Washington is preoccupied with polls, which is one reason why so much election coverage rides on the release of new polling data. Political reporters love polls because they make for an easy narrative hook, and the investment in polling by large news organizations guarantees headlines. Candidates love pointing to polls to build momentum for their campaigns, and there are enough polls out there for everyone to find something to trumpet. Bernie likes to point to polls showing him stronger than Hillary in general election match-ups against Trump. Hillary likes to point to polling averages showing her leading the general election field. Trump can point to a couple of recent polls showing him ahead nationally and close in key states.

We can end up drowning in all this information if we don’t have a clear way to understand it. And often we don’t. We’re not trained to interpret polls. Neither are many journalists. And with their perpetual need to hype the story, reporters often give us a myopic interpretation of polling data that focuses only on one survey without putting it in context. Over the past few days, those polls showing Trump leading Clinton have led to breathless coverage about how Clinton’s general election lead has evaporated and, not coincidentally, to bouts of panic among some of my readers who momentarily have forgotten not to worry.

So let’s take a step back and consider what polls can do. A good poll can give us an estimate of public opinion at a fixed point in time. The closer we are to the election and the more rigorous the methodology, the more meaningful the estimate. And that’s it. At this stage of the election, polls cannot tell us who is going to vote on Election Day. They cannot tell which people will change their minds. They can only give us a snapshot of the moment, and it’s usually blurry.

Now, if we see a number of polls pointing us in the same direction, they are probably telling us something is happening out there, but that doesn’t make it meaningful. There is good evidence that the presidential horserace tightened this past week, but that doesn’t mean the race will be close on Election Day. It just means that something is happening at the moment to push things in Trump’s direction. The movement we’ve seen is likely a function of natural Republican movement toward Trump in the aftermath of the primary season. If that’s the case, we would expect to see an increase in Hillary’s support once the Democratic contest ends (and it will end eventually). But it would be just as unreasonable in that case to say Hillary is opening a lead as it is to say Trump is presently closing the gap. It will of course be interesting and consequential to see how strongly the two candidates can consolidate their support. But that story hasn’t been written yet.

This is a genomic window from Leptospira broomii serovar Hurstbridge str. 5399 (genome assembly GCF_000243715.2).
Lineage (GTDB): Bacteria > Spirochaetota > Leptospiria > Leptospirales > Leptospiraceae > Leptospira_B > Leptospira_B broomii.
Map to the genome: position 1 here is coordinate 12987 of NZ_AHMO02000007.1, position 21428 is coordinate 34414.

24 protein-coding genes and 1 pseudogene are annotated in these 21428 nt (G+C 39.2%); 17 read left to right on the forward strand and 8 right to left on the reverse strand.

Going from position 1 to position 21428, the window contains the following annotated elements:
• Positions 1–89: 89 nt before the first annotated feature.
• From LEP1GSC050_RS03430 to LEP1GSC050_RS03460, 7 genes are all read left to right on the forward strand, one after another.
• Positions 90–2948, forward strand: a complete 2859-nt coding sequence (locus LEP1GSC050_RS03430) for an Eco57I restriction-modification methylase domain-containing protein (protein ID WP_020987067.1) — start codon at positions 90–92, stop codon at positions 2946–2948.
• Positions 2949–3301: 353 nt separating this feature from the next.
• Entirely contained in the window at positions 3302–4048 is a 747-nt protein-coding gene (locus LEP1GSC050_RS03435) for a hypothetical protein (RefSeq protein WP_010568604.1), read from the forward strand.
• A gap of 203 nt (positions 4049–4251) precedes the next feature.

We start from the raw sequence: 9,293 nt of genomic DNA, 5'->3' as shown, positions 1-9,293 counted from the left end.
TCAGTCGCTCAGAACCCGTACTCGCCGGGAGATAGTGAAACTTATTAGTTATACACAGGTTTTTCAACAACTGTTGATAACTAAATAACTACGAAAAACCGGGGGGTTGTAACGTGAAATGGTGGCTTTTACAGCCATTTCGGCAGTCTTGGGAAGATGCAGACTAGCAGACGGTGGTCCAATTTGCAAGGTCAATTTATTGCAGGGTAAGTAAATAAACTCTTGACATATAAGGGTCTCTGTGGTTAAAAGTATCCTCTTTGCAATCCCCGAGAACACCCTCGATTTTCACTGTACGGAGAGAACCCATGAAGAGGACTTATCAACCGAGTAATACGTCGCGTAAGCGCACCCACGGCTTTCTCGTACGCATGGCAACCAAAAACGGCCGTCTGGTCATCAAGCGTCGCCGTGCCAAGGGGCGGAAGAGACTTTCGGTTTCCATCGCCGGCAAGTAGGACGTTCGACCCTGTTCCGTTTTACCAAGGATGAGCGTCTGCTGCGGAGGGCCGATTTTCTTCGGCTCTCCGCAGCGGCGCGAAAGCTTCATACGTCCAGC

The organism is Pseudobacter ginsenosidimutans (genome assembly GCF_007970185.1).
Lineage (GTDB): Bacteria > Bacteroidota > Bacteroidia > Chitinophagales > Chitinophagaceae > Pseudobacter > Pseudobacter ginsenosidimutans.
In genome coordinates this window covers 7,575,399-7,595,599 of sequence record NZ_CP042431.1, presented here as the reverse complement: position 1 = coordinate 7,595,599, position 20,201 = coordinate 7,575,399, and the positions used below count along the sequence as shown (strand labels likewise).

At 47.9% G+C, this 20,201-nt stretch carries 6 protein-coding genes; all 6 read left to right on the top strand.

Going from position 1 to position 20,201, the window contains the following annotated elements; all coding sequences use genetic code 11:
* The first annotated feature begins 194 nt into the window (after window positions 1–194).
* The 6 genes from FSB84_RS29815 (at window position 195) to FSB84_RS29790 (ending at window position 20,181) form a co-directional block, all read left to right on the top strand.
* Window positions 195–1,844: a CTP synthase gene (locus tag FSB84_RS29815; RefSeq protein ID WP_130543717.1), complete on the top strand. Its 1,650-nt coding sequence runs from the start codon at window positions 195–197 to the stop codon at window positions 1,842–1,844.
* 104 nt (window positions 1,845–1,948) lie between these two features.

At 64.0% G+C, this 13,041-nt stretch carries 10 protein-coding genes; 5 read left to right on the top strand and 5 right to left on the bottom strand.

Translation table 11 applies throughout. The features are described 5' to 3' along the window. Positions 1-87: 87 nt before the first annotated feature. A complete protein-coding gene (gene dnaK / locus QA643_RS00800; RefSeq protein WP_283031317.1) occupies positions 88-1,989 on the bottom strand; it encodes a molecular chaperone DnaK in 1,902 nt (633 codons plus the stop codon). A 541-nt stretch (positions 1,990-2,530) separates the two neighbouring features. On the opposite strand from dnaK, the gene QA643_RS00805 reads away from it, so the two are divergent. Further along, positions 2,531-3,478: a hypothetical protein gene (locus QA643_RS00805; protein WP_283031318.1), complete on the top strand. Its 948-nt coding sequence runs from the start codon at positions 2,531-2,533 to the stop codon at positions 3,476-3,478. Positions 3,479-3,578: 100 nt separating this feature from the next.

It’s always better to look at an election’s fundamentals to get a less volatile sense of where things stand. There is plenty of evidence suggesting that Trump is a poor fit to the electorate and will have an enormous challenge appealing to voters outside the Republican base. He receives historically low approval ratings from women, voters of color and young people, all groups he will need to reach if he is going to win. Such fundamental attitudes do not change overnight and can be more reliable predictors of where the election is going. If we see changes in these attitudes over time as the result of Trump’s campaign efforts, then we may begin to speak of a close election. But that didn’t happen in the past week.

Polls will inevitably become a central part of the election story as we get closer to November, and at that point they will be much more useful, especially as people begin seriously tuning into the election. Until then, it’s best to remember that we still have five and one-half long months until the election, and leave the preoccupation with May polling to official Washington.